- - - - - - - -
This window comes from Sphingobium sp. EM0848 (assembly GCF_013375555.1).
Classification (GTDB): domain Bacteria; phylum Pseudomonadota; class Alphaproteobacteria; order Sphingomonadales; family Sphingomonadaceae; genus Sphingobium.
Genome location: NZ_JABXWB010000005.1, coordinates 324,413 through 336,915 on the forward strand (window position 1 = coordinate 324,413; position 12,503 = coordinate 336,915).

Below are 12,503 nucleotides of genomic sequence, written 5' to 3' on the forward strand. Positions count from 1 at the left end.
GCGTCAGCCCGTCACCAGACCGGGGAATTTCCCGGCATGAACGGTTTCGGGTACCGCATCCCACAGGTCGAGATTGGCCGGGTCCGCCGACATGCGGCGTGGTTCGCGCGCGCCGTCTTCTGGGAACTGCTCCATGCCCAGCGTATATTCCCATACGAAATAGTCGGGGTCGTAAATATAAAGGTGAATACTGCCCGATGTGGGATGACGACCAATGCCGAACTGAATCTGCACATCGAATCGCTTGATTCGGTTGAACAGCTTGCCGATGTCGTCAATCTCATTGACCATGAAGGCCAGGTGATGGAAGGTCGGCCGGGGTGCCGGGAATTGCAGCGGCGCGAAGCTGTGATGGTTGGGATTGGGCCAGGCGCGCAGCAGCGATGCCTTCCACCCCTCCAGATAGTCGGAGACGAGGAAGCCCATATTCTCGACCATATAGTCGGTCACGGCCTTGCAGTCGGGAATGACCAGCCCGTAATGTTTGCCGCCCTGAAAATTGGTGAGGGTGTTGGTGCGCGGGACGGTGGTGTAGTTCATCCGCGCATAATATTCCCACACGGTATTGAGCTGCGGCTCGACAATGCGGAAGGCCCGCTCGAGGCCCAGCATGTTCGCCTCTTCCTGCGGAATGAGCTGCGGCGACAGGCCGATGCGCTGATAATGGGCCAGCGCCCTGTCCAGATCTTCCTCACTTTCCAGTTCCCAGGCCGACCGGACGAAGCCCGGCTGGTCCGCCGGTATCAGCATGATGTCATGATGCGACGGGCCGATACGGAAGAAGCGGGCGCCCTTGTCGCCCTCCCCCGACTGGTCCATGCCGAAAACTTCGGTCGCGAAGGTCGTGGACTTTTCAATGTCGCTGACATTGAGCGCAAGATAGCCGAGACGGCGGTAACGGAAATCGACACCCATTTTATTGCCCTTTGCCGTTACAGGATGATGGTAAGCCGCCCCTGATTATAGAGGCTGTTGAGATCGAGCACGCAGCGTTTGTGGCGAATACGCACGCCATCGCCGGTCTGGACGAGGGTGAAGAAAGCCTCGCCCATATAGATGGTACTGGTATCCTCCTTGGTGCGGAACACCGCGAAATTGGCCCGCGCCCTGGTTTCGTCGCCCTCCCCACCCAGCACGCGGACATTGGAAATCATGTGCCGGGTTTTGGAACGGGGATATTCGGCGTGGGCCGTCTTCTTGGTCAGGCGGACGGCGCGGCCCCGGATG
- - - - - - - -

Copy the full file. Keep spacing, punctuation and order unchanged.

This window comes from Sphingobium sp. EM0848 (assembly GCF_013375555.1).
Classification (GTDB): domain Bacteria; phylum Pseudomonadota; class Alphaproteobacteria; order Sphingomonadales; family Sphingomonadaceae; genus Sphingobium.
Genome location: NZ_JABXWB010000005.1, coordinates 324,413 through 336,915 on the forward strand (window position 1 = coordinate 324,413; position 12,503 = coordinate 336,915).

Below are 12,503 nucleotides of genomic sequence, written 5' to 3' on the forward strand. Positions count from 1 at the left end.
GCGTCAGCCCGTCACCAGACCGGGGAATTTCCCGGCATGAACGGTTTCGGGTACCGCATCCCACAGGTCGAGATTGGCCGGGTCCGCCGACATGCGGCGTGGTTCGCGCGCGCCGTCTTCTGGGAACTGCTCCATGCCCAGCGTATATTCCCATACGAAATAGTCGGGGTCGTAAATATAAAGGTGAATACTGCCCGATGTGGGATGACGACCAATGCCGAACTGAATCTGCACATCGAATCGCTTGATTCGGTTGAACAGCTTGCCGATGTCGTCAATCTCATTGACCATGAAGGCCAGGTGATGGAAGGTCGGCCGGGGTGCCGGGAATTGCAGCGGCGCGAAGCTGTGATGGTTGGGATTGGGCCAGGCGCGCAGCAGCGATGCCTTCCACCCCTCCAGATAGTCGGAGACGAGGAAGCCCATATTCTCGACCATATAGTCGGTCACGGCCTTGCAGTCGGGAATGACCAGCCCGTAATGTTTGCCGCCCTGAAAATTGGTGAGGGTGTTGGTGCGCGGGACGGTGGTGTAGTTCATCCGCGCATAATATTCCCACACGGTATTGAGCTGCGGCTCGACAATGCGGAAGGCCCGCTCGAGGCCCAGCATGTTCGCCTCTTCCTGCGGAATGAGCTGCGGCGACAGGCCGATGCGCTGATAATGGGCCAGCGCCCTGTCCAGATCTTCCTCACTTTCCAGTTCCCAGGCCGACCGGACGAAGCCCGGCTGGTCCGCCGGTATCAGCATGATGTCATGATGCGACGGGCCGATACGGAAGAAGCGGGCGCCCTTGTCGCCCTCCCCCGACTGGTCCATGCCGAAAACTTCGGTCGCGAAGGTCGTGGACTTTTCAATGTCGCTGACATTGAGCGCAAGATAGCCGAGACGGCGGTAACGGAAATCGACACCCATTTTATTGCCCTTTGCCGTTACAGGATGATGGTAAGCCGCCCCTGATTATAGAGGCTGTTGAGATCGAGCACGCAGCGTTTGTGGCGAATACGCACGCCATCGCCGGTCTGGACGAGGGTGAAGAAAGCCTCGCCCATATAGATGGTACTGGTATCCTCCTTGGTGCGGAACACCGCGAAATTGGCCCGCGCCCTGGTTTCGTCGCCCTCCCCACCCAGCACGCGGACATTGGAAATCATGTGCCGGGTTTTGGAACGGGGATATTCGGCGTGGGCCGTCTTCTTGGTCAGGCGGACGGCGCGGCCCCGGATG